“Hubristic to the nth degree?” asks Svoboda cheekily. “Riskier than a tightrope ballet? Absolutely. Even geoengineering's proponents concede that,” she adds. The effects of such large scale intervention could be apocalyptic and wind up being far worse than the initial problem. As an ecologist, still learning about the complexities of our environment, I find this sort of hubristic and myopic (I might add) “quick fix” frightening. It smarts of compartmentalization and isolationist thinking. We can’t possibly come up with all the possible consequences to such an intervention. To entertain the hubristic notion that there exists an "easy fix" to a phenomenon that only chaos theory even comes close to describing--and promoting this without being part of a major societal paradigm shift--is not only foolhardy but dangerous. For instance, according to Alan Robock, an environmental scientist at Rutgers University, aerosol clouds blocking out the sun could also produce regional climate change and reduce the Asian monsoon rains. “That would threaten water and food supply for billions of people,” says Robock. Inordinate shade could devastate crops. Spraying too much sulphur into the atmosphere could produce enough acid rain to decimate forests around the world, never mind poisoning lakes and rivers. The list of potential Frankensteinian specters is endless. It’s a harrowing magic show with devastating possibilities.
"The history of intervening in complex systems to correct them is not good," says Ken Caldeira, an ecologist at Stanford University, who has cautiously endorsed future geoengineering research. "You always think you know how the system's going to respond, but we should assume that if we start doing this, there are going to be some ugly surprises."
Let’s not forget the frying pan and the fire. What disquiets me about these sorts of “easy” fixes is that they release us from the hard work and the personal responsibility in the phenomenon that we all have contributed to. Faced with a wall of work, we turn to the technology and the experts who tell us that this new thing will fix it all and we can go on as before. That is the whole point: we can’t and shouldn’t go on as before. We need to change.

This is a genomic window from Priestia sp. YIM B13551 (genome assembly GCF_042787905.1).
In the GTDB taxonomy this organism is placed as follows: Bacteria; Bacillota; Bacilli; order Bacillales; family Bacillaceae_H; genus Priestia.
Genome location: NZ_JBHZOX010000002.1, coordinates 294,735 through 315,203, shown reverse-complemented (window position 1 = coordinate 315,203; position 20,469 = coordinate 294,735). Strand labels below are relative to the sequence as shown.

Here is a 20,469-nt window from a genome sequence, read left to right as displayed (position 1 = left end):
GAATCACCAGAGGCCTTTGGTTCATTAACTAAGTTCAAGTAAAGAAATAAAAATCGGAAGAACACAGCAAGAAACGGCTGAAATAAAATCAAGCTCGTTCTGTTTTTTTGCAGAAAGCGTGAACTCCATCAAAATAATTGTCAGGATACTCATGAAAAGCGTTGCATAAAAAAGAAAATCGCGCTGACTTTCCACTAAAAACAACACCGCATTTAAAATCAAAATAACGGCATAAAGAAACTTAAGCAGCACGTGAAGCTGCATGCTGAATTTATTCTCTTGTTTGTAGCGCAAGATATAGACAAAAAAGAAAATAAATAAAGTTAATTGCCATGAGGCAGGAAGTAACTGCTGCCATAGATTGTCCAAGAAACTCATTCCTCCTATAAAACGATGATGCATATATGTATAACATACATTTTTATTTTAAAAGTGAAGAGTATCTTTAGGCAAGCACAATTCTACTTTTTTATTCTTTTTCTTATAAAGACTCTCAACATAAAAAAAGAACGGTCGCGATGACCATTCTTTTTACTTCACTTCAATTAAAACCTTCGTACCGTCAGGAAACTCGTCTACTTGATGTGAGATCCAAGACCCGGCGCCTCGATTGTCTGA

We live in a fast-paced world where technology is God and quick fixes are so ingrained in our North American culture that it is stunting our ability to be imaginative in ways that involve the strengths of our very humanity. We are far too ready to give up on ourselves and the hard work necessary to turn everything around for life on the planet.
We lack faith in ourselves. We’d rather sit back and believe in magic.
Pete Geddes, executive vice president of the Foundation for Research on Economics and the Environment, all too readily rights us off: “I know of no realistic person who thinks carbon dioxide emissions are going to do anything but grow.” Geddes, like so many others, is fully prepared to concede that any well-intentioned emissions-control measure or other eco-healthy initiative will ultimately fail. Many of us clearly idolize technology at the expense of humanity.
It’s about time we started to believe in ourselves. In our goodness. In our integrity. In our ability to work hard for something that is important and vital to us: our beloved planet Earth and our children who will make a home on it. It’s all we’ve got. Let’s not screw it up with “Smoke and Mirrors”.
Nina Munteanu is an ecologist and internationally published author of novels, short stories and essays. She coaches writers and teaches writing at George Brown College and the University of Toronto. For more about Nina’s coaching & workshops visit www.ninamunteanu.me. Visit www.ninamunteanu.ca for more about her writing.